I am currently sitting at the Minneapolis International Airport, praying that the airplane on which I am about to board can outrun a raging blizzard. Yippy F#$king Skippy.
As a recent transplant from Florida to Minnesota, I am often asked why I would voluntarily choose to leave Paradise for life in the Frozen Tundra. (The word 'insane' is often used in the question.) When we packed up our worldly belongings in August and headed north, it seemed like a good idea at the time. Fast forward four months later, and I'm shivering my ass off. News Flash: This time of year, Minnesota gets cold. It gets BUTT-cold. It gets oh-shit-my-nipples-feel-like-they-are-going-to-friggin-fall-off cold. And it's not even Christmas. Jesus, what the hell was I thinking? I'm not swearing to the Lord; I'm literally asking Him.
Oh yeah, I remember. On the professional front, we moved for the career opportunities it afforded me. In only a short period of time, I have been able to generate significant new speaking gigs, and I believe it is directly attributable to being in a major metropolitan area like Minneapolis/St.Paul. I have also made some amazing connections, established growing friendships and had occasion to speak in front of large groups. These are all good things!
However, the more important reason for our reverse-migration has been the reconnection with my family and my roots. I was born in this Frozen Tundra forty years ago, and I have several family members that have been silly enough to remain living here (just kiddin', peeps!). What a joy is has been to have Thanksgiving with one of my brothers and his family, spend evenings playing cutthroat games of Rummikub with my niece who has suddenly grown into a woman when I wasn't looking, and chilling with my soul sis Susan while enjoying a glass of zin. Emma is on Cloud Nine-and-a-Half being so close the clan, and she proudly announces that her new BFF is her cousin Libby. To top it off, we get the pleasure of hosting Christmas Eve dinner at our home. Norman Rockwell we ain't, but it will be a great time nonetheless.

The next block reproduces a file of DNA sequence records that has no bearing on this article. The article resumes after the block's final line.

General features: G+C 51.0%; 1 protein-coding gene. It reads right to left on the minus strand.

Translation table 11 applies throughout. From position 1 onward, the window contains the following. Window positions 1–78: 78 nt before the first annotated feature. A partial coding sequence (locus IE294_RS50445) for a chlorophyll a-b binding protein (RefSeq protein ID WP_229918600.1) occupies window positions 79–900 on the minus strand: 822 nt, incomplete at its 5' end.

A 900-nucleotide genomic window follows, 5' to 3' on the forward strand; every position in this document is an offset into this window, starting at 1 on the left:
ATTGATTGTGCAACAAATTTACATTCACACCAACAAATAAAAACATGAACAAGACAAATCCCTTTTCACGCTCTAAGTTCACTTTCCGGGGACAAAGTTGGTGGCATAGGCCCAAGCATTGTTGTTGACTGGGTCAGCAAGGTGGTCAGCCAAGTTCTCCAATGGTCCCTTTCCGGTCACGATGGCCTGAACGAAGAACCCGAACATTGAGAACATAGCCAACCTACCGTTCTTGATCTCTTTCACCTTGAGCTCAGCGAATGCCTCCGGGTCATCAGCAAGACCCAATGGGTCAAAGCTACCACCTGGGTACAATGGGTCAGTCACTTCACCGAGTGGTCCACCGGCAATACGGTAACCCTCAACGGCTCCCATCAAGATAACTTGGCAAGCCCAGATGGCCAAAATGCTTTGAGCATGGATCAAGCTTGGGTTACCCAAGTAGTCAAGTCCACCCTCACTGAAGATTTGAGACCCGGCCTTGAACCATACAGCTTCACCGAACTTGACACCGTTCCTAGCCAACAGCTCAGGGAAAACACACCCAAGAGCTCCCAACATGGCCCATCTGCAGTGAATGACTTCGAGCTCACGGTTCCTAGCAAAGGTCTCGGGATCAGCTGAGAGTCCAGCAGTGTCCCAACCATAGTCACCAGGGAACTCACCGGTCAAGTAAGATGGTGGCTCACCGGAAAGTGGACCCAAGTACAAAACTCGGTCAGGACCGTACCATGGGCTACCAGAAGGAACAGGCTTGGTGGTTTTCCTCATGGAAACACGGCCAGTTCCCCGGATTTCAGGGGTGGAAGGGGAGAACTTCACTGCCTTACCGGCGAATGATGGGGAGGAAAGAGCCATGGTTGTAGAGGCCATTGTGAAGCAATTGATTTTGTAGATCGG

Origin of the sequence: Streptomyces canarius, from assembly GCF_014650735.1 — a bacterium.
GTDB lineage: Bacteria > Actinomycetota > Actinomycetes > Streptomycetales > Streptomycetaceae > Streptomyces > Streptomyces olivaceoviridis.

So, here I sit, fretting about the friggin' weather. I recall my husband quoting the James Cameron movie, The Abyss, whenever I start bitching about the cold or snow. He says, "We knew we were gonna see this". Yep, we knew that the weather was one of the drawbacks to our decision to move up north. But, you know what? No place is ideal. If you don't deal with blizzards every once in a while, you deal with hurricanes. If you don't deal with hurricanes, you deal with smog, fires, earthquakes, persistent traffic jams, outrageous real estate prices, or bad hairdos. Every place has a shitty part, no matter how you slice it. We made our decision to move to Minnesota based on intuition and heart, not number of inches of snow per year. We knew we were gonna see airport delays, snowplows, runny noses, and icy roads. But we also knew we were gonna see smiling faces on our children, friendly competitions of Apples to Apples around the fire, and houses full of laughter and love. My life is richer in every way for having come back home. When all is said and done, a blizzard every once in a while is a tiny price to pay.
But I won't be complaining when my plane lands in Sarasota.